And I made some chutney to go with them












Sunday, 31 January 2016

Hot Story, Cool Music!

We are going through the book of Daniel on Sunday mornings at church. Last week we watched this video [Bob had to edit it, to make it shorter - this is the full version] Hope you enjoy it as much as our congregation did!
A bit of 'barbershop' singing certainly livens up the service

Saturday, 30 January 2016

If At First You Don't Succeed...

So, two years ago, I took on the 52 Projects Challenge
The idea came from a couple of blogs I was following at the time - one now defunct, the other still going
The idea was that you made a list of 52 projects you hoped to complete during 2014 - then did them!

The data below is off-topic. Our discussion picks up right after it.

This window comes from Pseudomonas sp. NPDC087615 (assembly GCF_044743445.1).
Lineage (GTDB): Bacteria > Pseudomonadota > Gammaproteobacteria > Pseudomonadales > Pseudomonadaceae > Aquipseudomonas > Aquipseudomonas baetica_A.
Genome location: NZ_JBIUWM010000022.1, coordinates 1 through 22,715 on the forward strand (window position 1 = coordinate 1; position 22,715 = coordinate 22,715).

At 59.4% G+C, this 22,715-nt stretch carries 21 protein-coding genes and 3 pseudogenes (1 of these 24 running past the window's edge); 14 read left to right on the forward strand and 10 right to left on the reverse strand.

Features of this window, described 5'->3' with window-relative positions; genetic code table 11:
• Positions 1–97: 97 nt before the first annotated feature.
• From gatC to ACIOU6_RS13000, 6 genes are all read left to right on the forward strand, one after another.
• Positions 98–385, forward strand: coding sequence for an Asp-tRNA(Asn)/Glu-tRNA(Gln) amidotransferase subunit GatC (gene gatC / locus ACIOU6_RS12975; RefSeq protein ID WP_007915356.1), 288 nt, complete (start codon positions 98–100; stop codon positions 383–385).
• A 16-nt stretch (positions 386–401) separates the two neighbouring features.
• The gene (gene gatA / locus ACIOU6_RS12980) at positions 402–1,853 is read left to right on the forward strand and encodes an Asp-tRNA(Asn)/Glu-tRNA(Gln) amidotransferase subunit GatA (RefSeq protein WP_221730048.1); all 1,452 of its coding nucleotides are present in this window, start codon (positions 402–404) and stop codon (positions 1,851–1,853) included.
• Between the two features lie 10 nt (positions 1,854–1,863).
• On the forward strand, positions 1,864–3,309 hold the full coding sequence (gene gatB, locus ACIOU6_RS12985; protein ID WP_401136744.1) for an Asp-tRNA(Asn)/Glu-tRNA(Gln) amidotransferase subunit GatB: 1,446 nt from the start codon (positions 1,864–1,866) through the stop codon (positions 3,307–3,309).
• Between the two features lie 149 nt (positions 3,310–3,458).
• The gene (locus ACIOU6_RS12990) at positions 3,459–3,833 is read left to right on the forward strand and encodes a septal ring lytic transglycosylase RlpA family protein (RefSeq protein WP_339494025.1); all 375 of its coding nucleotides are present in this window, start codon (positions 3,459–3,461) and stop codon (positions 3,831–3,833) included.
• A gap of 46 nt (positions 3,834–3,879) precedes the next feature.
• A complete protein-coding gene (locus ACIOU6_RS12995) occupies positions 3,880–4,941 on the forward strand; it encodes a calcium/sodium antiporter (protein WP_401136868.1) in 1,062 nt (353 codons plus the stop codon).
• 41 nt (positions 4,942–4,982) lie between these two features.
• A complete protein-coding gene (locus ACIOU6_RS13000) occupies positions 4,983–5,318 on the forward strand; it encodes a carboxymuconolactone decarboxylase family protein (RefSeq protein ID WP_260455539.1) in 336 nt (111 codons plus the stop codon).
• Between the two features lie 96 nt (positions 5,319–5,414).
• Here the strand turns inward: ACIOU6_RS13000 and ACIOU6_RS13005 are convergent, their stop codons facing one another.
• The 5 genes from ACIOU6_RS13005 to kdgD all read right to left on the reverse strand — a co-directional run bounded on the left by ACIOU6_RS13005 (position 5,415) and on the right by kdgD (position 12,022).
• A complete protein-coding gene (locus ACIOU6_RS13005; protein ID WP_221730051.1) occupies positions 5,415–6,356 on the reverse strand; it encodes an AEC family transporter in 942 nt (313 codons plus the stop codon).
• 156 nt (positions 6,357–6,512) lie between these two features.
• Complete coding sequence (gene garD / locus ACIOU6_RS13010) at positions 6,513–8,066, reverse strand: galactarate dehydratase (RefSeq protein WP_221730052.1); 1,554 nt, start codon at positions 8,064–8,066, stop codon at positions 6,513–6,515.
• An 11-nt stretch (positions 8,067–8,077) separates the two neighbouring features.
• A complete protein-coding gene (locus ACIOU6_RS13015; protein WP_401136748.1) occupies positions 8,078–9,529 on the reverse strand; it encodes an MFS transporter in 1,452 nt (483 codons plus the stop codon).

If you click on the categories list on my sidebar you will see my attempts. The problem was that other things seemed to get in the way, and somewhere in the autumn, I lost the list! I did not manage the things - but I did get other things done. 
I have decided the approach was wrong - instead of berating myself for what I did not achieve, it would be better to stop at the end of each month and make a collage of stuff I had produced, and was pleased with.  And I would not make the list in advance, that way I would be doomed to fail. So here is January's picture 

  1. my latest dress from the 'Market' Pattern
  2. my recovered ottoman
  3. the baby hat and bootees made for a friend's newborn
  4. a striped baby cardigan























The cardi is using up some wool Liz bought and didn't get on with. I added a third colour and used that Sirdar book again to knit this one. It is in a larger size - knitting the newborn sizes may be quicker, but babies do grow so fast it is more sense to do bigger stuff.